Emancipation In Muslim Lands
European influence in the Middle East.
In Morocco, the situation was even worse. The reigns of Mulay Abd al-Rahman (1822- 1859) and his successors were marked by the pressure of the Christian powers, and by increased Jewish involvement in the economic and diplomatic spheres. As a result, Moroccan hostility toward the Jews increased. During the Spanish-Moroccan War of 1860, anti-Jewish riots took place in several towns. Prohibitive measures even more severe than restrictions of Muslim law were imposed upon the Jewish populace in the interior. Although Mulay Muhammed IV, in response to a plea from Sir Moses Montefiore, promulgated a dahir (royal decree) granting the Jews equal rights in 1864, there was no significant change in their status, which continued to be determined by the Covenant of Omar. The royal decree was ignored by local magistrates and pashas who accused the Jews as being agents of European influence. As the date of the imposition of the French Protectorate approached (1912), attacks on Jewish communities intensified.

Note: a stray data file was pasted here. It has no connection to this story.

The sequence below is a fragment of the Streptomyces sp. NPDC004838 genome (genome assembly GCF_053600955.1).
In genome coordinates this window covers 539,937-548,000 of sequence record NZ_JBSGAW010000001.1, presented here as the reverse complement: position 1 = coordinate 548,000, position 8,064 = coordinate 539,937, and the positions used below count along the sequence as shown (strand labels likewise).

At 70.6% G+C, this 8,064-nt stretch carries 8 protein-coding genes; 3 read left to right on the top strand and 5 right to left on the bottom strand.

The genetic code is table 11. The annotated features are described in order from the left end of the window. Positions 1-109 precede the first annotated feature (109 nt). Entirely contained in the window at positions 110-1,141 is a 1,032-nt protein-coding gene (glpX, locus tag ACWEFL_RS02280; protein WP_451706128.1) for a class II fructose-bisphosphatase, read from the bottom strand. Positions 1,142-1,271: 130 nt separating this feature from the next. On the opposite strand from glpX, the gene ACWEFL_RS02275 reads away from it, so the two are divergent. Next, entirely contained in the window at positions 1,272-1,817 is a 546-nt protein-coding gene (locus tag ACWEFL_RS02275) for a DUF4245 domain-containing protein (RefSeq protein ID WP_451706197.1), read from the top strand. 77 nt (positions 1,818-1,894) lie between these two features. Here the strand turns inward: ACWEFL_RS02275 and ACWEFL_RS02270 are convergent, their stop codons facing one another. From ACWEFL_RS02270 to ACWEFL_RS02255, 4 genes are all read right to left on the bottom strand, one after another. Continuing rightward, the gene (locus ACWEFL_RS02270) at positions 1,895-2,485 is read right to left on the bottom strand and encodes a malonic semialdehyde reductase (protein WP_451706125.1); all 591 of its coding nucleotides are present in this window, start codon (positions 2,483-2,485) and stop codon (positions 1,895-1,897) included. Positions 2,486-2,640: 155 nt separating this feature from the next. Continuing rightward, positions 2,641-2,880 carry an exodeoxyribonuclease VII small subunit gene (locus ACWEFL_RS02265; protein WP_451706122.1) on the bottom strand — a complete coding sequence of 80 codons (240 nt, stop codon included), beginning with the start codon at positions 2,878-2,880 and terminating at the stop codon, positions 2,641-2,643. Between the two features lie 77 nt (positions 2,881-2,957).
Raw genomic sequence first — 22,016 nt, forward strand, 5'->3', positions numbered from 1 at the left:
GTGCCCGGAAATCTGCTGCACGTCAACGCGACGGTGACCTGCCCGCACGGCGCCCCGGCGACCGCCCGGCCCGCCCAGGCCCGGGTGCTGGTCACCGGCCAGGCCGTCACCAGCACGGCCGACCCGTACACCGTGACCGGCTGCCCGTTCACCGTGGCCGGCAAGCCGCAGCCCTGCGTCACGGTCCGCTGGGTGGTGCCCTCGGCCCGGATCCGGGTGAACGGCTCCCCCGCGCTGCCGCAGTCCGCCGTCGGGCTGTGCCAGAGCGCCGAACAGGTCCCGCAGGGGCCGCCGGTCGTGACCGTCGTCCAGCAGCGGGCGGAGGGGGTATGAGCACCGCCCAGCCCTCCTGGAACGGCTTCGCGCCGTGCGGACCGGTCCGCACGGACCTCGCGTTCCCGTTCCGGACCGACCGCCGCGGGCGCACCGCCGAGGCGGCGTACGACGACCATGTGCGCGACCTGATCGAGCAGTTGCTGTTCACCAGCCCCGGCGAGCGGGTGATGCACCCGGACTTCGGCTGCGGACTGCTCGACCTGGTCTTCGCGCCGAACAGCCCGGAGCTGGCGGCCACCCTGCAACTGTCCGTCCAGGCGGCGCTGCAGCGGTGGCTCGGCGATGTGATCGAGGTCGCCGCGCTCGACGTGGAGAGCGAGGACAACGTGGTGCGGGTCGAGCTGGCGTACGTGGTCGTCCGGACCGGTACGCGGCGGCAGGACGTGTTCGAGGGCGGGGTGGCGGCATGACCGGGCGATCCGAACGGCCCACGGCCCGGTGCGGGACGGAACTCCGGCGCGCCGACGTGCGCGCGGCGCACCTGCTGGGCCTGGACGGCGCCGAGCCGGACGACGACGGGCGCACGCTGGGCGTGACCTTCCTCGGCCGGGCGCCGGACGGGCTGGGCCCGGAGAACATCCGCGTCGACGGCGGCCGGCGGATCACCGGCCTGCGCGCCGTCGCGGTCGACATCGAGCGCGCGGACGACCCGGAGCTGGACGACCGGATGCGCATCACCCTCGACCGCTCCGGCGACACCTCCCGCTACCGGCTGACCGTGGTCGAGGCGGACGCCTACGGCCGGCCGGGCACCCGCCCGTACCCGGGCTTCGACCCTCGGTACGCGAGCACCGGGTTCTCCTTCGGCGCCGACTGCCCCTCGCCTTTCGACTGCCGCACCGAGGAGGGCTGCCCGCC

The Jews in all Muslim lands, caught in the vicious cycle of pervasive European influence and the rise of hostility against it, had no alternative but to seek the protection of the western powers. Therefore, the emancipation of these communities was entirely different from the process in Europe. Rather than aspire to citizenship and integration with the local society, the "Jews of Islam" measured their social success and emancipation by the distance placed between themselves and the native population.
From this point of view, Algeria constitutes a perfect model. Forty years after the conquest, the Cremieux Decree (1870) granted the Jews of Algeria French citizenship with all its rights and obligations. Thus, with the stroke of a pen, France erased their previous humiliating status as dhimmis, elevating the Jews of Algeria to the status of European colonists, and completely distinguishing them from their Muslim neighbors, who remained simple "subjects."
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